Customer experiences ranging from the ordinary, in the moment ("Alexa, order me a pizza") to the life-changing ("Will my health insurance cover this procedure?") share a common trait: Their success hinges on excellent design. And the discipline of design, while not new to business, has ascended as more companies have shifted from transactional product sales to ongoing services, with the goal of creating longer relationships with customers. For example, many software products have advanced from single shrink-wrapped items to subscription services that continually release new improvements and features.
In the experience economy, customers' expectations keep rising for what constitutes an acceptable experience—much less an exceptional one. Customers expect an easy, highly personal experience from their bank, telecommunications carrier, healthcare provider, retailer or car dealer, accessible in multiple channels but increasingly centered on the smartphone. Management teams are under pressure to deliver at an ever-lower cost and at a pace that matches customers' expectations.
While the effect of design has been hard to measure, suggestive links between design and business performance do exist. The Design Management Institute found that design-led, publicly traded companies outperformed the S&P 500 by 211% over the 10 years ending in 2015.
Belief in the power of experience design has spread, but acting on that belief has proven difficult. A Bain & Company global survey of 425 service delivery professionals in 2017 found that 60% erroneously believed that a better customer experience increases overall costs. Established companies face three broad challenges to delivering effective design:
- Customers don't stand still. With technology opening so many new avenues for purchase, usage or communication, it's difficult for any organization to stay ahead of customers' expectations. Our survey found that respondents' top challenge over the past two years was "changing customer expectations."
- The universe of connection points is expanding. Customers may find it useful to interact in more digital and human channels, but this injects complexity into the task of delivering seamless, consistent service. It also exacerbates the challenge of mobilizing assets and capabilities that cross organizational silos.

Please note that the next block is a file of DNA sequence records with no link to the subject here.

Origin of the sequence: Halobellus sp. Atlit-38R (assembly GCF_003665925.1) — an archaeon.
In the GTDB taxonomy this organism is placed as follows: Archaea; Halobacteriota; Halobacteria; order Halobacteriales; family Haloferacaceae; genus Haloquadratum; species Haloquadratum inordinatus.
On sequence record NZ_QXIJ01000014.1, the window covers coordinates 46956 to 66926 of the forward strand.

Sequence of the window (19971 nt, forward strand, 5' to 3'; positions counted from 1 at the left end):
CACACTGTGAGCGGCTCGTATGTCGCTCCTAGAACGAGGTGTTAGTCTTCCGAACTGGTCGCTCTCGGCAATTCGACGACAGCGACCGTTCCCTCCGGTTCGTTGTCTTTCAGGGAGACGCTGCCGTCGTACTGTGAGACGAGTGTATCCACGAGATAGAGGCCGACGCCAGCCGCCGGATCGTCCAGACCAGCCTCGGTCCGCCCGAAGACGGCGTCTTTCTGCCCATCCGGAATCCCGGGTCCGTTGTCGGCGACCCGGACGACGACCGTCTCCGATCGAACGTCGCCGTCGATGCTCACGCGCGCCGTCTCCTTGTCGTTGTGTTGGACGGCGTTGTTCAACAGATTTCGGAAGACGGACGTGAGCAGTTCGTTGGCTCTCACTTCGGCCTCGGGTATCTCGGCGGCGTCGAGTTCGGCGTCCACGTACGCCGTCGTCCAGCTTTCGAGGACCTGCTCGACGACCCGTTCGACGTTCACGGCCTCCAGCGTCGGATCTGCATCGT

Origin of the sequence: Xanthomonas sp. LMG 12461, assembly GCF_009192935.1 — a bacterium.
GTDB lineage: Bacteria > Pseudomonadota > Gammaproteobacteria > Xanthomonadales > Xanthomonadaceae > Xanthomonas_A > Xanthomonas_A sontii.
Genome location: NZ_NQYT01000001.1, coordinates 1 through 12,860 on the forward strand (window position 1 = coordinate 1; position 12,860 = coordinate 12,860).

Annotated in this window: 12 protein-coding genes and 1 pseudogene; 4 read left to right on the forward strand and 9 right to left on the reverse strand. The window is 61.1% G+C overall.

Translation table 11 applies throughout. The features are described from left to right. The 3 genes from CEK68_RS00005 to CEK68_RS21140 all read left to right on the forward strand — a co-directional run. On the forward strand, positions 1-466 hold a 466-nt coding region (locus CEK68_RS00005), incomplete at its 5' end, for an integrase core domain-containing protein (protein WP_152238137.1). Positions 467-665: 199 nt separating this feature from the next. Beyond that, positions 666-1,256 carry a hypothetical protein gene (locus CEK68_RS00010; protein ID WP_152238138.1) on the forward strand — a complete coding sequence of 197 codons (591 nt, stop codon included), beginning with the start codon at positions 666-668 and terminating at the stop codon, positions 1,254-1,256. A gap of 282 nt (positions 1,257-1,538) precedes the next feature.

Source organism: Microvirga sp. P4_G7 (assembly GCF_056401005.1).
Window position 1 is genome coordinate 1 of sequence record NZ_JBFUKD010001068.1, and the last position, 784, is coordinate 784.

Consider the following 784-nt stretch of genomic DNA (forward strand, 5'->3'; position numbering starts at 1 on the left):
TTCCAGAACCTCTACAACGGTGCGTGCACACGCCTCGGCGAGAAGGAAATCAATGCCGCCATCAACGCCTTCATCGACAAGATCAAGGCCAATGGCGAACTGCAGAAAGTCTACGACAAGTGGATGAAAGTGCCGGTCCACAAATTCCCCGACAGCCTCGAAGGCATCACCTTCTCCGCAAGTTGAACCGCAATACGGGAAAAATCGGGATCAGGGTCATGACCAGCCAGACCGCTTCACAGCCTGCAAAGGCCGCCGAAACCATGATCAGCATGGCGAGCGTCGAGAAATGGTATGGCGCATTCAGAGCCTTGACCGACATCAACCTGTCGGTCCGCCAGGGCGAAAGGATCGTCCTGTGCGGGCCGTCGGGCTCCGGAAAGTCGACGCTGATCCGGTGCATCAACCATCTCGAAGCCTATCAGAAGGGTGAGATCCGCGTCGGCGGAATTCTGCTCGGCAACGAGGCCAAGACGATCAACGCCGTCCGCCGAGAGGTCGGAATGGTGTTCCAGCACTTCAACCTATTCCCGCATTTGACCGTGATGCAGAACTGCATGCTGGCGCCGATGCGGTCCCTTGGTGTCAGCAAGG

- New technology is both a blessing and a curse. Too often, companies spend money and resources to hastily launch a new mobile application solely because their competitors have one in market, giving short shrift to the underlying design rationale. They then wonder why the anticipated returns fail to materialize.
Creating memorable, iconic experiences requires design that, from the start, addresses how to reliably deliver at scale. Leading firms draw from experience that has stood the test of time but has adapted to the realities of a digital world. They have improved the pace and quality of design by following four principles.
1. Put the customer "episode" front and center.
From the customer's perspective, the value of an experience goes well beyond the functional benefits of a given product. Customers will find value in the emotional elements of an offering, such as the ability to make connections, organize one's life or feel more confident addressing tricky or unfamiliar services. Human-centered design furthers these potent elements, and a growing number of firms have found the most authentic and practical design unit to be the customer episode. An episode consists of all the activities that customers and the provider perform to fulfill the customer's needs. Episodes range from simple interactions ("I need to change my password") to multi-step, multi-party endeavors ("I need finance to buy a house" or "I need to move broadband to my new place"). Customers assess their experience more on the basis of episodes than on individual touchpoints (see Figure 1).